It has already been observed that events constituting history are understood in the context of both motivation and technology over a time continuum. Similar considerations apply to attempting to predict the future--that is, forecasting what might yet happen to society as a result of current and new technology and motivations. On the one hand, the flow of events perceived to date may usefully be projected forward, if this is done in a reasonable fashion that takes into account the most likely results of that flow.
On the other, few modern day forecasters can claim the authority of Biblical prophets, who correctly predicted events in complex detail (and sometimes names) decades or centuries ahead of time. Today's forecasters rely on extrapolating ahead the trends of the recent past, rather than on Divine revelation. Therefore, all such modern attempts at long-term prophecy will fail, at least in part, for they cannot take into account the human-unforeseeable watershed events and decisions that result from creative departures from tradition, and that change a technology and its society quickly and dramatically.
Who could have forecast the uses of electricity, the internal combustion engine, or atomic energy, even ten years before their discovery? Who can take into account the serendipitous discoveries of ten years from now, or the result of, say, a narrow election win or loss on the people governed? Who knows exactly how today's decisions and discoveries will be applied to change the course of society a year from now? Because of such uncertainty, all forecasting implies considerable speculation, even when it appears to be a straightforward extrapolation. Indeed, given the recent history of political and technological change, assuming that things will continue according to current trends may be the most unreliable speculation of all. Any one of the alternative futures proposed by today's forecasters may indeed come to pass--or none may.
Speculation about the future is actually necessary for progress, for scientific, technological, economic, and political breakthroughs are all impossible without the application of a lively imagination to possibilities no one else has seen. Noted speculator and science fiction writer Arthur C. Clarke (Prophets of the Future) has this comment on qualifications for a successful predictor of the future:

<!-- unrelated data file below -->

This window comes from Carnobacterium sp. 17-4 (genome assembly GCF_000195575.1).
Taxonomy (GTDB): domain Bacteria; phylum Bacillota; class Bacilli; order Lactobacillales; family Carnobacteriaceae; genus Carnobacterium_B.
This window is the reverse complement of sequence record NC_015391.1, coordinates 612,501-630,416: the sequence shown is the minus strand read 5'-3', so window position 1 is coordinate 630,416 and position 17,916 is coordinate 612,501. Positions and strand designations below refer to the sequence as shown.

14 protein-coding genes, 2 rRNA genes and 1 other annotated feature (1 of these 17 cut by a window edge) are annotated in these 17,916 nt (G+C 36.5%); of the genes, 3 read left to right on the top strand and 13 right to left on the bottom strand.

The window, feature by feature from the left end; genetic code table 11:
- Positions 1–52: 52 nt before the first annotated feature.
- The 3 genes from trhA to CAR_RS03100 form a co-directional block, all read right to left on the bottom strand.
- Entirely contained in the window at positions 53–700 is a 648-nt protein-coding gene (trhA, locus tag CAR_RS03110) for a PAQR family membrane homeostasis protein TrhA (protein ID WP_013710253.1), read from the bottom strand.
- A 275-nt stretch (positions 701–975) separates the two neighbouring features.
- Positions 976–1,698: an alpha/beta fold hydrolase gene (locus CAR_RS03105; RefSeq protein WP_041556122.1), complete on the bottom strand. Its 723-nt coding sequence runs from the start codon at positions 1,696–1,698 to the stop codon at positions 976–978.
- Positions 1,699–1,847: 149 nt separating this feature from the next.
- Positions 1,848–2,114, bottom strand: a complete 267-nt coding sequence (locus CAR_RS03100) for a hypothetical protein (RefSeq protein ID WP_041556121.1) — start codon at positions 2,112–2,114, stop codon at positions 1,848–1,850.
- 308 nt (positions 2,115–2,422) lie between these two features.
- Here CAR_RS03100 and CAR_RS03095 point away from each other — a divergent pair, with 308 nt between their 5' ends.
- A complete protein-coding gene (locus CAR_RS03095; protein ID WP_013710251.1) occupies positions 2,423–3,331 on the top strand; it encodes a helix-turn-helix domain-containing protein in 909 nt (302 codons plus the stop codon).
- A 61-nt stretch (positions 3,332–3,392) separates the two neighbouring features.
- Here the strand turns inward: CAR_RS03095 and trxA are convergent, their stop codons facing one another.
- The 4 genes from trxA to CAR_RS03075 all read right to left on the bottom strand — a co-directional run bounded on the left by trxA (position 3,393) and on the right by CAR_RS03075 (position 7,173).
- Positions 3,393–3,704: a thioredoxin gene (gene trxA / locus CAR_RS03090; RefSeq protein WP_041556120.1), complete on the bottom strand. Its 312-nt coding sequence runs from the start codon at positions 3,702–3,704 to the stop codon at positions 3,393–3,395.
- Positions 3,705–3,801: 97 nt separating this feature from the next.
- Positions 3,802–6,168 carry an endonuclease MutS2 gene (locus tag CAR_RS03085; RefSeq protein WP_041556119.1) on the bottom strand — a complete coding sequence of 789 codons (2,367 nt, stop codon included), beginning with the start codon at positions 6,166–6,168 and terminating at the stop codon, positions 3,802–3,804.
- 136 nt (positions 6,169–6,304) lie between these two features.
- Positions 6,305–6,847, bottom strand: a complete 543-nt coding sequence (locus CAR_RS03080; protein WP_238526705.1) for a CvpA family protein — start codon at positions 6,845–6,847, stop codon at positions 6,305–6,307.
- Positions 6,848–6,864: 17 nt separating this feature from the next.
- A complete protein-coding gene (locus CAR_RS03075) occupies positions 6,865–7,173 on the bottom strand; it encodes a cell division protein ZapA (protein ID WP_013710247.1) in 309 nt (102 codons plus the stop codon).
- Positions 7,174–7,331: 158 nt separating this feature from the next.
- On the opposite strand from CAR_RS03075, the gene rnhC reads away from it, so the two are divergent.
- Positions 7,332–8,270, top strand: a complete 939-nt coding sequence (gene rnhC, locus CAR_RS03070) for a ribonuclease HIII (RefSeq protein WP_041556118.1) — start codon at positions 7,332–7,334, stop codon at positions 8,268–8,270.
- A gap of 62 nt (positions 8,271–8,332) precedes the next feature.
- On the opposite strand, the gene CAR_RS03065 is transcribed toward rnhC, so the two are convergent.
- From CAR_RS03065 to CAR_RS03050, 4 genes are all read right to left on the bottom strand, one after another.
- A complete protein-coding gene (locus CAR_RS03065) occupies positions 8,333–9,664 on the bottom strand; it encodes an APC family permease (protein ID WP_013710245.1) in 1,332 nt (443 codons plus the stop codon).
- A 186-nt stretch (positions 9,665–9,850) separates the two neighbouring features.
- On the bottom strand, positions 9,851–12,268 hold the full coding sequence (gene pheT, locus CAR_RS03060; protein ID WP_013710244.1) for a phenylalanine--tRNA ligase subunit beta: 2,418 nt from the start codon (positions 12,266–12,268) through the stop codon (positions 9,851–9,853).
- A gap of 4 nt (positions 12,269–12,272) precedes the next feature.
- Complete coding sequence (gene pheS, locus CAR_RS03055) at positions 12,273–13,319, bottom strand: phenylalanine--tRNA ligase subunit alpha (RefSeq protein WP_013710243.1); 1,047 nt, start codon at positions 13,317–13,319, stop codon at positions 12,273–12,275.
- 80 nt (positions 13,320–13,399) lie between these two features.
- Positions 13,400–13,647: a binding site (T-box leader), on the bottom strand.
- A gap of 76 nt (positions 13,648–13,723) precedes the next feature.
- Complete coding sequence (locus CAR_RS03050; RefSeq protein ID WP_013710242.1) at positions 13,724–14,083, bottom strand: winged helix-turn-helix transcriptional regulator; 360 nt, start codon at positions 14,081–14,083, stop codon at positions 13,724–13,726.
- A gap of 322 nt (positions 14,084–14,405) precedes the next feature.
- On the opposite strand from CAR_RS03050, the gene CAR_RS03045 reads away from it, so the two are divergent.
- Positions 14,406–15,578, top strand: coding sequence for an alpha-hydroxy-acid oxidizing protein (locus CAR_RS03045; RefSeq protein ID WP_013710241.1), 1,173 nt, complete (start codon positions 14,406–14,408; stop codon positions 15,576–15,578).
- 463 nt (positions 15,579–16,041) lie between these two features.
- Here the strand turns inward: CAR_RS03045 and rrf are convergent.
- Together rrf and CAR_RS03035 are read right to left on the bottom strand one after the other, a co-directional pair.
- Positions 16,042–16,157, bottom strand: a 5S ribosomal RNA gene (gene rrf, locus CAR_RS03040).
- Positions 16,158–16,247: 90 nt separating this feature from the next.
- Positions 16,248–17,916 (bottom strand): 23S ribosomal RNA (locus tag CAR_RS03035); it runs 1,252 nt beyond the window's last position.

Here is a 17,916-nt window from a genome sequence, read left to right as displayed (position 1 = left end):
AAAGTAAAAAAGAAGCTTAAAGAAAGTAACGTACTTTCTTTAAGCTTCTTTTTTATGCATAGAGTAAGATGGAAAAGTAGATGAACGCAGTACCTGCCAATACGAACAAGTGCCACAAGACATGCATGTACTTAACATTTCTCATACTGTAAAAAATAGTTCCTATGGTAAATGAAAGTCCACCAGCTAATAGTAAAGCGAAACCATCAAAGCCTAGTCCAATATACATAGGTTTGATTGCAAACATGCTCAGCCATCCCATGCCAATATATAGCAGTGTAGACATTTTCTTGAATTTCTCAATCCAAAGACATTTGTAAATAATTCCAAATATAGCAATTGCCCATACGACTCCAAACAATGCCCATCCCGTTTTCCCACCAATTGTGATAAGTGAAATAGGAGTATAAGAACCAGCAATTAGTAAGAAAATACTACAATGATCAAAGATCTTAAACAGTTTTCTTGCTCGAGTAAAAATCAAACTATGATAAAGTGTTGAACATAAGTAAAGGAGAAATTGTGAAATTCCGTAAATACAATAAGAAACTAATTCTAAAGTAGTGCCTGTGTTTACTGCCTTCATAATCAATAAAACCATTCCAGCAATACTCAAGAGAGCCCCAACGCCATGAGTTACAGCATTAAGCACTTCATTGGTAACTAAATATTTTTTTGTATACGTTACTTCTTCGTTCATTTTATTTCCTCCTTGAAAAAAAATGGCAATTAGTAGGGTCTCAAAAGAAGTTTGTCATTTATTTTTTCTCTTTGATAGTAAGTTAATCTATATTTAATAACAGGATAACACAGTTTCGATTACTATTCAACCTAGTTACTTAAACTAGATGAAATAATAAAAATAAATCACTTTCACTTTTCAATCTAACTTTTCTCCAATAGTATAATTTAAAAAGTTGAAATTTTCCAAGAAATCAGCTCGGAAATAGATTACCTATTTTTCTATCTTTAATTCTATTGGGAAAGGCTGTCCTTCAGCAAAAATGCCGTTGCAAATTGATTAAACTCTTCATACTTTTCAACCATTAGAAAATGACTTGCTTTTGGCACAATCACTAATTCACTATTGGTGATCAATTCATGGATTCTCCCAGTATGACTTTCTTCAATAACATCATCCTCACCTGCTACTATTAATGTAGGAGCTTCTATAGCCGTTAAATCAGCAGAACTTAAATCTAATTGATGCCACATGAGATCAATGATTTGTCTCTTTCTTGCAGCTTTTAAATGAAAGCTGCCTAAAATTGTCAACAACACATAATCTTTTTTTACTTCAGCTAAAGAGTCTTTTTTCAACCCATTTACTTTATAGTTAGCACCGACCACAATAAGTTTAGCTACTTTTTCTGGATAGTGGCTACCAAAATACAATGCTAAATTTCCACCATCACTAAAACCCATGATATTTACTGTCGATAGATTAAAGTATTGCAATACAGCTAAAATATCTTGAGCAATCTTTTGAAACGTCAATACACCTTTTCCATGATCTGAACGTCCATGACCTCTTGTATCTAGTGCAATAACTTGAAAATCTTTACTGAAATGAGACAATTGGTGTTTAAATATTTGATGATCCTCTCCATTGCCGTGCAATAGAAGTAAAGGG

I would now go so far as to say that only readers or writers of science-fiction are really competent to discuss the possibilities of the future.
This claim may produce indignation, especially among second-rate scientists who sometimes make fun of science-fiction (I have never known a first-rate one to do so--and I know several who write it). But the simple fact is that anyone with sufficient imagination to assess the future realistically would, inevitably, be attracted to this form of literature. I do not for a moment suggest that more than one per cent of science-fiction readers would be reliable prophets; but I do suggest that almost a hundred percent of reliable prophets will be science-fiction readers--or writers.
There are also those who expect a day when forecasting of at least the broad outlines of future society (and perhaps many details) will become possible--even commonplace. Perhaps the best known fiction with this theme is Isaac Asimov's Foundation series of novels. Asimov portrayed a day when "psychohistory" has become a science, and the future is indeed forecastable. Though it is not possible to dismiss such a possibility altogether, the advent of such techniques is surely a long way off (A discussion of the concept also appears in Michael Flynn's An Introduction to Psychohistory). It would also be foolish to assume that a technique for predicting future history could be developed without the forecasters becoming the managers of that history, influencing critical events to make the outcome better--at least in their own eyes.
This book also deals with many speculations about the future. Most are attempts to determine which outcomes of technology are likely, based on historical experience and existing trends. That is, this work is more concerned with extrapolation than it is with speculation. However, some things are new, or are yet at the research stage, and it is difficult to make predictions with any degree of confidence. This difficulty has not stopped others from publishing their ideas, and there now exists a rich literature of future scenarios, aspects of which will be discussed in more detail later (along with new ones).
One of the earliest classics in the field was Jacques Ellul's The Technological Society, published in 1965. Ellul had a clear vision of the tragic aspects of the technological revolution. He saw society losing what had made it truly human, blundering rapidly down unexplored paths, following guides competent in narrow technical fields but in little else. Ellul was not afraid of technology, but felt that its material promises were empty, that its faith had come to be in progress for its own sake, and apart from a higher standard of living, there was little for the human spirit to celebrate in the new age. Although his comments were made in the context of the old industrial age and its failures, many others have expressed similar views of the information age since that time.
One of these is Theodore Roszak, long a critic of the goals of artificial intelligence research, whose 1986 book The Cult of Information is subtitled The Folklore of Computers and the True Art of Thinking. Roszak castigates many other modern writers as members of an unthinking cult who have made "information" into what he calls a "godword". He desires to re-establish a clear distinction between what machines do when they process data, and what human beings do when they think--a distinction that he feels has been incorrectly blurred by others. Here is Rozak's view of some of the technological optimists:
We might almost believe, from their simplistic formulation of the information economy, that we will all soon be living on a diet of floppy disks and walking streets paved with microchips.